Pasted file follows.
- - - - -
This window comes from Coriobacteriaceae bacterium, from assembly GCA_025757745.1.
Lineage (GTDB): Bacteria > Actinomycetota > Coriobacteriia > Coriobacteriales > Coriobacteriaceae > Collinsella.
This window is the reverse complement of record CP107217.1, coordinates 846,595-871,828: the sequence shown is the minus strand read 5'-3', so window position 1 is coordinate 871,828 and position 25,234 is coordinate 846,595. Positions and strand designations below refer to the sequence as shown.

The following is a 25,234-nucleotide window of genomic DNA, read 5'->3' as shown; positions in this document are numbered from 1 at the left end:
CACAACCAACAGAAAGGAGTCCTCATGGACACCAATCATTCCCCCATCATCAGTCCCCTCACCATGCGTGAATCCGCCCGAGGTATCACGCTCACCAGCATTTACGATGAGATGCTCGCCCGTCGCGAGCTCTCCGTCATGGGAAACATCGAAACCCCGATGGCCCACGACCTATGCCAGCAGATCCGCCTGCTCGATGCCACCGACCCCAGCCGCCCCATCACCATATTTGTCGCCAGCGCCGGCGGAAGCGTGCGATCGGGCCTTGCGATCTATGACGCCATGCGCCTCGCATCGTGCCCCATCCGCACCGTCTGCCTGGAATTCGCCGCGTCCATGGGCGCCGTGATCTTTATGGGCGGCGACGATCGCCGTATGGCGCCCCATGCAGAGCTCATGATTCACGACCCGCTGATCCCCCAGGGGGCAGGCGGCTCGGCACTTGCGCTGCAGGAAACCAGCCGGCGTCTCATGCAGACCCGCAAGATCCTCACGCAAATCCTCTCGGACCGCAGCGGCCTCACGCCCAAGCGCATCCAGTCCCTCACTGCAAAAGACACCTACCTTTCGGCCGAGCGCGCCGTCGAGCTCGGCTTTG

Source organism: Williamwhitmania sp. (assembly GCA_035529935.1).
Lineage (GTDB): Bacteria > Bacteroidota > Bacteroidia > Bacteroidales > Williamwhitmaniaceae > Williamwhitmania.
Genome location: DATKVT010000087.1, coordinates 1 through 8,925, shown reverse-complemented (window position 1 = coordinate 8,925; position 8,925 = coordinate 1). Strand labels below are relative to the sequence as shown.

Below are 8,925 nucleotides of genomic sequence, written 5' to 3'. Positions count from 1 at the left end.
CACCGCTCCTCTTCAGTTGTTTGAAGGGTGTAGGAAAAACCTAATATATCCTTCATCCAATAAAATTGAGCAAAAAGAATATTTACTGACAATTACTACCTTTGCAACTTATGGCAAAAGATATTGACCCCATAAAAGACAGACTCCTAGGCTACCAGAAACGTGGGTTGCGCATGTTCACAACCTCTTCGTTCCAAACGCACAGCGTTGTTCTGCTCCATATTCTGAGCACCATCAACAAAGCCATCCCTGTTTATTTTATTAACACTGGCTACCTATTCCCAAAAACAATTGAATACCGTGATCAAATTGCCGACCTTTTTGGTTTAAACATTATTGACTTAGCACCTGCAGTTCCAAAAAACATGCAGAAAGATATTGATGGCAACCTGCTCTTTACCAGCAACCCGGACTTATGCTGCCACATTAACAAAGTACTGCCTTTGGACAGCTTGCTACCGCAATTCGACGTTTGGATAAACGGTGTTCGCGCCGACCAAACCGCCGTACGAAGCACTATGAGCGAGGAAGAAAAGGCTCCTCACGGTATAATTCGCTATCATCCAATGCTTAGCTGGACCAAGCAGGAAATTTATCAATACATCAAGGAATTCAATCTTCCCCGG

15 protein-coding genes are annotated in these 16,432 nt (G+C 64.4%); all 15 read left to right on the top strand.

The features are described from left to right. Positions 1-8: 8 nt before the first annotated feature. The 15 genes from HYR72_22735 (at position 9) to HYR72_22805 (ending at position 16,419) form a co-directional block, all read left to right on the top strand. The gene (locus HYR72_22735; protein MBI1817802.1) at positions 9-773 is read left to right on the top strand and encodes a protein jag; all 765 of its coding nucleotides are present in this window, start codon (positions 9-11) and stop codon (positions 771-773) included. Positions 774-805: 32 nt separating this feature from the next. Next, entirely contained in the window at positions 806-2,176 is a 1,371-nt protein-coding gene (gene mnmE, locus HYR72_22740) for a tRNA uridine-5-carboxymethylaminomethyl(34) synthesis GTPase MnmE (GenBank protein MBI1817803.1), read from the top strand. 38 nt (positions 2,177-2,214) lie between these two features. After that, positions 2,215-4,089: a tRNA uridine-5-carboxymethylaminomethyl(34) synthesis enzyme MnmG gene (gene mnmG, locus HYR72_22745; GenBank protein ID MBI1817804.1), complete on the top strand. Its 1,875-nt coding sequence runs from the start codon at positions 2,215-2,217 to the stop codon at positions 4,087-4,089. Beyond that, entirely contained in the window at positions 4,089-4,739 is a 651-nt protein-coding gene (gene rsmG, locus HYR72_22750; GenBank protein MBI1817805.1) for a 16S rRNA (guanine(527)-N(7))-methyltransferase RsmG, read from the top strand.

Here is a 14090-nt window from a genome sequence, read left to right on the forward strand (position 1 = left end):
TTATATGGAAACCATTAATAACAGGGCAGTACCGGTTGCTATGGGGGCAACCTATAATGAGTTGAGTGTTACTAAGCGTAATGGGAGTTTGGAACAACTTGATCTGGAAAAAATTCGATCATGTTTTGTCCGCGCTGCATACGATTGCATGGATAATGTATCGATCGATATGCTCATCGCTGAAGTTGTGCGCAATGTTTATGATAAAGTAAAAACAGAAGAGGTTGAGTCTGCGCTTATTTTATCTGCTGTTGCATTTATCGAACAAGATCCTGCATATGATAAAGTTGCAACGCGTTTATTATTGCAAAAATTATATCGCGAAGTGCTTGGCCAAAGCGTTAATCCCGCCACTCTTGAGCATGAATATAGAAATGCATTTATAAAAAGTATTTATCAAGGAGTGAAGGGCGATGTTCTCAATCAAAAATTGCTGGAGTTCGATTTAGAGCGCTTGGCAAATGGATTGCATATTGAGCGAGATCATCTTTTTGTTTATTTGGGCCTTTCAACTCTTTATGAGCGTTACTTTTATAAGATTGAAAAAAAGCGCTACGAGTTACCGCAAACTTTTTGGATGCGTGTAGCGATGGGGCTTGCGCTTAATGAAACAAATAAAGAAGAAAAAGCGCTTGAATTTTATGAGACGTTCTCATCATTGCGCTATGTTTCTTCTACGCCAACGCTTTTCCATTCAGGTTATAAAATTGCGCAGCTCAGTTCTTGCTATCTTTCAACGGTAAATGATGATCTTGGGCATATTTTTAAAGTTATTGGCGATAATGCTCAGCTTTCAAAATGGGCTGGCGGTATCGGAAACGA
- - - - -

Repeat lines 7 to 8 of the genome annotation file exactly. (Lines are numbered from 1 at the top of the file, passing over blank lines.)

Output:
Lineage (GTDB): Bacteria > Bacteroidota > Bacteroidia > Bacteroidales > Williamwhitmaniaceae > Williamwhitmania.
Genome location: DATKVT010000087.1, coordinates 1 through 8,925, shown reverse-complemented (window position 1 = coordinate 8,925; position 8,925 = coordinate 1). Strand labels below are relative to the sequence as shown.